Ever use Windows or Office in an internet café, a hotel business center or an airport kiosk? Believe it or not, those are all unauthorized uses of Windows that goes against the terms of the license agreement. Yes, that's piracy folks. But now in 2010 Microsoft has the answer with its new Rental Rights Licensing.
Microsoft introduces on its new partner site (opens in new tab):
Windows desktop operating system and Microsoft Office system licenses do not permit renting, leasing, or outsourcing the software to a third party. As a result, many organizations that rent, lease, or outsource desktop PCs to third parties (such as Internet cafés, hotel and airport kiosks, business service centers, and office equipment leasing companies) are not compliant with Microsoft license requirements.Rental Rights are a simple way for organizations to get a waiver of these licensing restrictions through a one-time license transaction valid for the term of the underlying software license or life of the PC. Solidify your role as trusted advisor by helping your customers become compliant using an additive license that fits their business model—without requiring special tools, processes, reporting, or paperwork.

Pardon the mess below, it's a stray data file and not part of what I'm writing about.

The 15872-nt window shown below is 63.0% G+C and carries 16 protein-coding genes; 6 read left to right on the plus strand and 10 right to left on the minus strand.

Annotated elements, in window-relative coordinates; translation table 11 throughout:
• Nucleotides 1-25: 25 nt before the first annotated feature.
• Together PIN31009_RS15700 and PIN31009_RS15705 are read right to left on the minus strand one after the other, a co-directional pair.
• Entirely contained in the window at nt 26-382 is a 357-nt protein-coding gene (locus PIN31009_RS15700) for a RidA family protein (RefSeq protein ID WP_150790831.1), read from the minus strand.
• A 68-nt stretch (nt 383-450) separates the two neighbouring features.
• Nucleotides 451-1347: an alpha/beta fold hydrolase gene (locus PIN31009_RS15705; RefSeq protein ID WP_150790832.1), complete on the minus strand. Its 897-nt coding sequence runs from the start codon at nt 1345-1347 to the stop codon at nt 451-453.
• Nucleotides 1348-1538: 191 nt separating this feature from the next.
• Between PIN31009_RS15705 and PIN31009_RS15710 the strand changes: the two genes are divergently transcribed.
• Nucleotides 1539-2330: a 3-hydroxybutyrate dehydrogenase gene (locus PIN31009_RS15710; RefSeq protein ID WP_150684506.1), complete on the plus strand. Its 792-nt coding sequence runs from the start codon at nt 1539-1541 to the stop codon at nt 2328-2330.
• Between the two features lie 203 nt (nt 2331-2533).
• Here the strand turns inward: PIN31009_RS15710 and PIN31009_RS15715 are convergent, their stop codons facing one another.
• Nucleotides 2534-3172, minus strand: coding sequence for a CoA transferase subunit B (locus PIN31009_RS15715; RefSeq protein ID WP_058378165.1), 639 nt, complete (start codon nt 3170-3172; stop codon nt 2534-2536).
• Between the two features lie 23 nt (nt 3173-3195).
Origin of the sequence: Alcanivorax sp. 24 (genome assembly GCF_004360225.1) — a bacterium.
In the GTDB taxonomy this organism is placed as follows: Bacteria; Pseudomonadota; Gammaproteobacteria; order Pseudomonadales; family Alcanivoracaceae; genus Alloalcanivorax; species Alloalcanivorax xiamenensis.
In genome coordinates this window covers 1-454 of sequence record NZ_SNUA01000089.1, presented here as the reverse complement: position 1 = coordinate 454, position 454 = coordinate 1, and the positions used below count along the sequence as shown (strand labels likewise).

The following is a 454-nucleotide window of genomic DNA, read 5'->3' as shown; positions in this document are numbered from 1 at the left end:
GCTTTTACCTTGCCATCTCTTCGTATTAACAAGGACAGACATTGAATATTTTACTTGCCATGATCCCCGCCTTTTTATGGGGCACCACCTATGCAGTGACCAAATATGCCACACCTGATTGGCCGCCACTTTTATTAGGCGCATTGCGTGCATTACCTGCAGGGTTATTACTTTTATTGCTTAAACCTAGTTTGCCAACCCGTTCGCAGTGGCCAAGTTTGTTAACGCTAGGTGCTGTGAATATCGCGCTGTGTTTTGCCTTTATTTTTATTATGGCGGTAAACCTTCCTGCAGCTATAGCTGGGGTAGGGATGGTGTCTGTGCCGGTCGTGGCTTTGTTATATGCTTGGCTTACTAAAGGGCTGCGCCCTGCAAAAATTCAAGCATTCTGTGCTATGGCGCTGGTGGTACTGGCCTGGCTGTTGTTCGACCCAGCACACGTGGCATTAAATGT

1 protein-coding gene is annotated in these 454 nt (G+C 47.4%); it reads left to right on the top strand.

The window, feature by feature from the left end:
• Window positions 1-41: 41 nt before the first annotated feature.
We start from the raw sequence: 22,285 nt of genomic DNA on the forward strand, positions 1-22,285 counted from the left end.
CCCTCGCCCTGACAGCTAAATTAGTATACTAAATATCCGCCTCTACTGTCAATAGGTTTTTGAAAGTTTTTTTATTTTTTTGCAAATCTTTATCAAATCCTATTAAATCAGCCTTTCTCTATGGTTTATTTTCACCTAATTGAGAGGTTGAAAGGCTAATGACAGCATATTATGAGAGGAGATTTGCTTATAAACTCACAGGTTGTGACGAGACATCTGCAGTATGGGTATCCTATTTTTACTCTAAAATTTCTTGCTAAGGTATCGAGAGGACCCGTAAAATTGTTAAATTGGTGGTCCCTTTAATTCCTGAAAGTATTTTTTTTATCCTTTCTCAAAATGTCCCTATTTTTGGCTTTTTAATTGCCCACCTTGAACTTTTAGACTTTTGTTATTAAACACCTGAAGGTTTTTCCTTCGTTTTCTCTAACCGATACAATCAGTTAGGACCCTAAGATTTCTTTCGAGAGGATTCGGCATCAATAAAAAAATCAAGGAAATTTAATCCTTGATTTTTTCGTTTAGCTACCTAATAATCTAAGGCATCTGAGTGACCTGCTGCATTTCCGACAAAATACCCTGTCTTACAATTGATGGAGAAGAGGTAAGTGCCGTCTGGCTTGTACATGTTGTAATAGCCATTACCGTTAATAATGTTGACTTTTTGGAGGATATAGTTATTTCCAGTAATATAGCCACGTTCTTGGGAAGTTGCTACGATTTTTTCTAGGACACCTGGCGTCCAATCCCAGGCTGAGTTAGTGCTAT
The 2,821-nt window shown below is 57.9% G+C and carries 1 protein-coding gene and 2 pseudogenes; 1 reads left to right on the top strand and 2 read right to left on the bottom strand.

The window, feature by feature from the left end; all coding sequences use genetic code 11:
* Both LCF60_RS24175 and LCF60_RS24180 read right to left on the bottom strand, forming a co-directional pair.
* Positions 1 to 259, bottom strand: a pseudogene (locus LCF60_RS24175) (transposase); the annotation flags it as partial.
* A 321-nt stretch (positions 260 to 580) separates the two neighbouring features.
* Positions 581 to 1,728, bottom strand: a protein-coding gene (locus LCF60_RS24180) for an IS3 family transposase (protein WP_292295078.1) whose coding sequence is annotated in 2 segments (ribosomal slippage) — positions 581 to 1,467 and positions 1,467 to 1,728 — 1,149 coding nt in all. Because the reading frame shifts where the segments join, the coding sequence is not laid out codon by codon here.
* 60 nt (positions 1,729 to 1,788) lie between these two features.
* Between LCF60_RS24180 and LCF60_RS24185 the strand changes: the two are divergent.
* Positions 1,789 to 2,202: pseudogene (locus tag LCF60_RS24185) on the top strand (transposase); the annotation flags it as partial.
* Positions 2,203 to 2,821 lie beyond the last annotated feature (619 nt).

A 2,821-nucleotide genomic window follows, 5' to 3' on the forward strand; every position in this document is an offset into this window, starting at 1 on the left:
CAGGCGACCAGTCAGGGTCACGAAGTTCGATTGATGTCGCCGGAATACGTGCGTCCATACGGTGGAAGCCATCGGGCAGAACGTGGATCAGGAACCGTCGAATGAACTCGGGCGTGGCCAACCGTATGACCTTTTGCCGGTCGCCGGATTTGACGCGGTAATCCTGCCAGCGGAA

To help spur adoption, Microsoft is offering customers 30 percent off its usual pricing. As noted by ZDNet: a rental version of Office Professional is available for $58 (regularly $83 via volume discount pricing). Office Standard (rental) is available for $45 per copy (as opposed to $64 per copy regularly.) Windows is available for $23 per copy (as opposed to $32 per copy).
This could be the first move on Microsoft's part in its exploration of "rentable" software. Of course, this isn't quite the same as having a time-limited usable period for software, but we think that this is just the beginning for rental SKUs.